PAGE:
Friday, January 19, 2024

Michigan Veterans News & Resources for Jan. 18, 2024 (Women Veterans, VA May Surprise You)

Michigan Veterans News

Defense Department expands retiree, dependent ID card renewals by mail

ID card

Military retirees and their dependents based in the U.S. may now renew their military ID cards online and receive them by mail, relieving them of a trip to the on-base ID card office.

The Defense Department announced Tuesday that it's expanding a pilot program that began in 2023 and initially allowed certain dependents' Uniformed Services Identification cards, or USID, to be renewed by mail.

Portions of the renewal process have previously been available online. However, the pilot program allows online ordering from start to finish. While in the past the renewed card had to be retrieved in person at a local ID card facility, it will instead be delivered by mail under the pilot program.


Woman veterans, VA may surprise you

VA women health care

Women veterans, if you haven't checked out VA in a while, things have changed. We recognize each of you are unique and your health care needs are not "one-size-fits-all." That's why VA continues to expand its services, so we can provide you with the best care possible to better fit your needs.

Learn more at VA News.

VA and Arthritis Foundation support veterans' health and wellness

Arthritis story

Veterans and service members experience arthritis at higher rates than the civilian population. VA is committed to supporting veterans with arthritis, ensuring they maintain a high quality of life.

In 2021, VA partnered with the Arthritis Foundation to increase access to care, education and support for veterans with arthritis. The partnership, facilitated by the National Center for Healthcare Advancement and Partnerships (HAP), increases access to valuable resources and initiatives to improve veterans' health and well-being.

Through the VA-Arthritis Foundation partnership, veterans living with arthritis gain access to an extensive collection of Arthritis Foundation health and wellness resources to support their physical and emotional well-being.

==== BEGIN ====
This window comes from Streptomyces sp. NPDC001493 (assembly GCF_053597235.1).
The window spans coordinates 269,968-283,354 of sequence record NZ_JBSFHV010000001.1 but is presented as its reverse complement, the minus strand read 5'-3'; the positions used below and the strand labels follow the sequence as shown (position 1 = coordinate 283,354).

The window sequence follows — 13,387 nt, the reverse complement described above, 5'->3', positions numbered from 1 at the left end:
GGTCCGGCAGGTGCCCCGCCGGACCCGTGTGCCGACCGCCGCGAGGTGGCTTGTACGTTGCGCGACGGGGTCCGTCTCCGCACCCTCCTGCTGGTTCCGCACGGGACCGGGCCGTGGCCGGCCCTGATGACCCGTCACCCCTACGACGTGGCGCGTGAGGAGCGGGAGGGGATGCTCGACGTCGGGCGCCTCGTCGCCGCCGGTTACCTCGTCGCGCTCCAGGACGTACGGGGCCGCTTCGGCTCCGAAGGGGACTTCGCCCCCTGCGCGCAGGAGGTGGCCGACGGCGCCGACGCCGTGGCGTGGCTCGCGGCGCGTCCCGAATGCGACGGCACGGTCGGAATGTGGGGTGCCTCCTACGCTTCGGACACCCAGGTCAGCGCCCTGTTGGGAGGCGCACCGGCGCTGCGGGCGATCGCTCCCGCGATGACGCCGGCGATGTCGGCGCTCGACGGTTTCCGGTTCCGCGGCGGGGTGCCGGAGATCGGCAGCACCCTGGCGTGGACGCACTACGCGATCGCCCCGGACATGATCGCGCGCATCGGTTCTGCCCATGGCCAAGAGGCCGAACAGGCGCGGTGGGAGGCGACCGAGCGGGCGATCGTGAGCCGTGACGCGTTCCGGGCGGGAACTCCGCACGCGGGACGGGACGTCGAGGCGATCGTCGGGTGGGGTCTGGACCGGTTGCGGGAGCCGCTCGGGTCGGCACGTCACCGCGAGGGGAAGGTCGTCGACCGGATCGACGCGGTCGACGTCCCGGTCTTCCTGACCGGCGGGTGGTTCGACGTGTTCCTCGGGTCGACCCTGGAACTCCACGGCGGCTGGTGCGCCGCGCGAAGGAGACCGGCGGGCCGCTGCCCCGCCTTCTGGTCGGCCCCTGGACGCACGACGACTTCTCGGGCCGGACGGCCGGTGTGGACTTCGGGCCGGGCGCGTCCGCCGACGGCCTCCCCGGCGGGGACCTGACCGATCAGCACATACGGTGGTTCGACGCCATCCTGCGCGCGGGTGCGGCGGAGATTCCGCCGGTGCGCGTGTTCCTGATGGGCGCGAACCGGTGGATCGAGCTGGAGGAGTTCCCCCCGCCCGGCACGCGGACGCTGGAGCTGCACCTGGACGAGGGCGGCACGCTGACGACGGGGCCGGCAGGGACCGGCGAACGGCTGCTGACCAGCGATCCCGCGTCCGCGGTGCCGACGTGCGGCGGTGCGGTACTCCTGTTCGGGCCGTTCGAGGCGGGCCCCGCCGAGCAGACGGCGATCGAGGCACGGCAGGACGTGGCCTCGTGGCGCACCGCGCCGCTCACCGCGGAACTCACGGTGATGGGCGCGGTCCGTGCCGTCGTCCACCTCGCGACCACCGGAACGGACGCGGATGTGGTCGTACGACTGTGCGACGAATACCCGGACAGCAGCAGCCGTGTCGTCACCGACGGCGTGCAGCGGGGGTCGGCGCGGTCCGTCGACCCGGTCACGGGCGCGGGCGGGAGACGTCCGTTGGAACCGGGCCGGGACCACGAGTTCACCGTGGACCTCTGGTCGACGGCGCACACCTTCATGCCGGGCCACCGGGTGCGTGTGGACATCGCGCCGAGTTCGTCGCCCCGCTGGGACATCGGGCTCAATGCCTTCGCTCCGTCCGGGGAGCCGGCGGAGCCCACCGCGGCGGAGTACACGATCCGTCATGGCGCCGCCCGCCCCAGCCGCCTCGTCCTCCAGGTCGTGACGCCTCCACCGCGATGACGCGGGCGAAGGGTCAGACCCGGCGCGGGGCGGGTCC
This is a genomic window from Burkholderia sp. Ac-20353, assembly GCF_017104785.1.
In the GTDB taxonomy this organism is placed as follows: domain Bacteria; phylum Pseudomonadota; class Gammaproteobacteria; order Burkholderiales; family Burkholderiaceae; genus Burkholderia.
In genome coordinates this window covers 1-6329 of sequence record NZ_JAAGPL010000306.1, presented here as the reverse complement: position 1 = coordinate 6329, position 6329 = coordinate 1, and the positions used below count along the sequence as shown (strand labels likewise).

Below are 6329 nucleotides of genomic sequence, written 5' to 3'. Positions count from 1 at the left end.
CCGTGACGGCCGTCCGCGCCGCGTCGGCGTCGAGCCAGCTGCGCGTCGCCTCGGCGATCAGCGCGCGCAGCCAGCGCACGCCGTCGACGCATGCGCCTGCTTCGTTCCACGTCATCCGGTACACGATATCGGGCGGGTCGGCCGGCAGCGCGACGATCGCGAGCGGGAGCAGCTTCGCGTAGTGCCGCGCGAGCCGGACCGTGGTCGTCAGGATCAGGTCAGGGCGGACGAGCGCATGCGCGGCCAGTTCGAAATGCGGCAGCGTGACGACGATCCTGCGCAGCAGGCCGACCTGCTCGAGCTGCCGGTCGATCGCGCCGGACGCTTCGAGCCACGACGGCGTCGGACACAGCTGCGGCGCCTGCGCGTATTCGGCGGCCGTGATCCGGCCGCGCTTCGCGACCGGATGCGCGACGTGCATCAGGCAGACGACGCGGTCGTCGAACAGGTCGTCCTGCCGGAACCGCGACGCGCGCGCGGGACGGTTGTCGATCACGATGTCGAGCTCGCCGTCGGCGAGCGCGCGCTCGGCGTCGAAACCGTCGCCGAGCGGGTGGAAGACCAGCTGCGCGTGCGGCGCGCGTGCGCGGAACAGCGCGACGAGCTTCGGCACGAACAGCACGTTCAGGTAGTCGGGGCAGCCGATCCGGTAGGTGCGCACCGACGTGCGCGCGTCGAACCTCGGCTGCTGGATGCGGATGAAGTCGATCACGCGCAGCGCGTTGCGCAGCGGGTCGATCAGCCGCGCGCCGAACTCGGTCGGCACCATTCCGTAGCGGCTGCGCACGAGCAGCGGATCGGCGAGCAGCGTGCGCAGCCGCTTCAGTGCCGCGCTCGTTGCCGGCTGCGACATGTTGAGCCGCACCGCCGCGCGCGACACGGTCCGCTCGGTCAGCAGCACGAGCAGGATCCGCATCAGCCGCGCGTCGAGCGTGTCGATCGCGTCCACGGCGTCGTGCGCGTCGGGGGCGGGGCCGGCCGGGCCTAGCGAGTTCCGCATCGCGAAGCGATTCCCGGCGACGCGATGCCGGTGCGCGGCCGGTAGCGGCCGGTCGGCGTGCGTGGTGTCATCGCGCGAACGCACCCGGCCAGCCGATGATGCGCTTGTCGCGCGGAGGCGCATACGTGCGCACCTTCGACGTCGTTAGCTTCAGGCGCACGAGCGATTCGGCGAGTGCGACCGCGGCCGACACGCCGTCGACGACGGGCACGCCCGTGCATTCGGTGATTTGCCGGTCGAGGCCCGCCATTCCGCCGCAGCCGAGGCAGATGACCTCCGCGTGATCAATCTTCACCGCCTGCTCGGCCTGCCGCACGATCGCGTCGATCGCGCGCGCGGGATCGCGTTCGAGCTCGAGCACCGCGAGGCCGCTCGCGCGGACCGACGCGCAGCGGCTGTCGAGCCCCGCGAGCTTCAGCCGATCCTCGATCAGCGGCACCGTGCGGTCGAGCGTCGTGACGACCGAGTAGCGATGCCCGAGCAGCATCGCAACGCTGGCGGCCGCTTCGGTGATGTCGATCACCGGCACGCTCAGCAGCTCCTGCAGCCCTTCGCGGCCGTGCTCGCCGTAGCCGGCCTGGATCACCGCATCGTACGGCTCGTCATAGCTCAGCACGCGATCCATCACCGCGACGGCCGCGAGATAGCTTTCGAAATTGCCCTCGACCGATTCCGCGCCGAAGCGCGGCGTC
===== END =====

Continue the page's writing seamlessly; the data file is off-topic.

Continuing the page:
Walking programs such as the Arthritis Foundation's Walk with Ease (WWE) can help veterans embark on a more active lifestyle. WWE is a community-based physical activity and self-management education program that helps veterans with arthritis increase their physical activity.

Read more at VA News.

WWII veteran Bud Prottengeier: Going strong at 100

Bud Prottengeier volunteers at school

Bud Prottengeier volunteers at Bendle Schools in Burton. Contributed photo

Bud Prottengeier, Navy

In 1942, Maurice "Bud" Prottengeier, an 18-year-old college student, decided to enlist in the Navy along with his friends before they were drafted into World War II. Although that was 82 years ago, the Flint native has no problem recalling the details.

"At the time, I was in my second year of junior college at Northport College in Chicago," Prottengier says. "We all knew that we were probably going to have to go somewhere. We went down and joined the Navy that day."

On Jan. 13, 2024, Pottinger, surrounded by friends and family, celebrated his 100th birthday—one of only about 5,000 surviving WWII veterans in Michigan.

Prottengeier, a widower and father of three, is living proof that age is just a number. He still swims and does yoga, volunteers at a school in the Flint area and can recite the names of his fellow sailors and tell you how much he made in the Navy more than eight decades ago.

Prottengeier is our latest profile in the MVAA's I Am a Veteran campaign. Read his full story on our Special Advocacy/I Am a Veteran page.

Post-holiday winter blues? VA can help

VA mental health care

Now that the holidays are over and winter is settling in, are you feeling sad, depressed or just plain down? You're not alone. Many people feel that way around this time of year.

The good news is that the VA can help you cope with the post-holiday winter blues—in person and virtually.

How to get help right away

Any veteran in acute suicidal crisis can go to any VA or non-VA health care facility for emergency health care at no cost.

This includes inpatient or crisis residential care for up to 30 days and outpatient care for up to 90 days. 

You don't need to be enrolled in VA health care to get care.

Call or walk into any VA medical center—anytime, day or night. Find your nearest VA health facility

Call or walk into any Vet Center during clinic hours. Find your nearest Vet Center

Call us at 877-222-8387. The VA is here Monday through Friday, 8 a.m. to 8 p.m. ET. If you have hearing loss, call TTY: 800-877-8339.

Access the Veterans Crisis Line 24/7

The Veterans Crisis Line is a free, confidential service that supports veterans and their family and friends. It can support veterans experiencing mental health crises and connect users with resources. Respondents are trained professionals who are qualified to support veteran issues.

To access this service, call 988 and then press 1. You can also chat online or text 838255.

Read more at VA News.

Veterans Crisis Line: Dial 988 then Press 1


The Veterans Crisis Line is staffed by caring, qualified crisis responders who are there to help. Many of these responders are veterans themselves.

Online Resources



Call 1-800-MICH-VET



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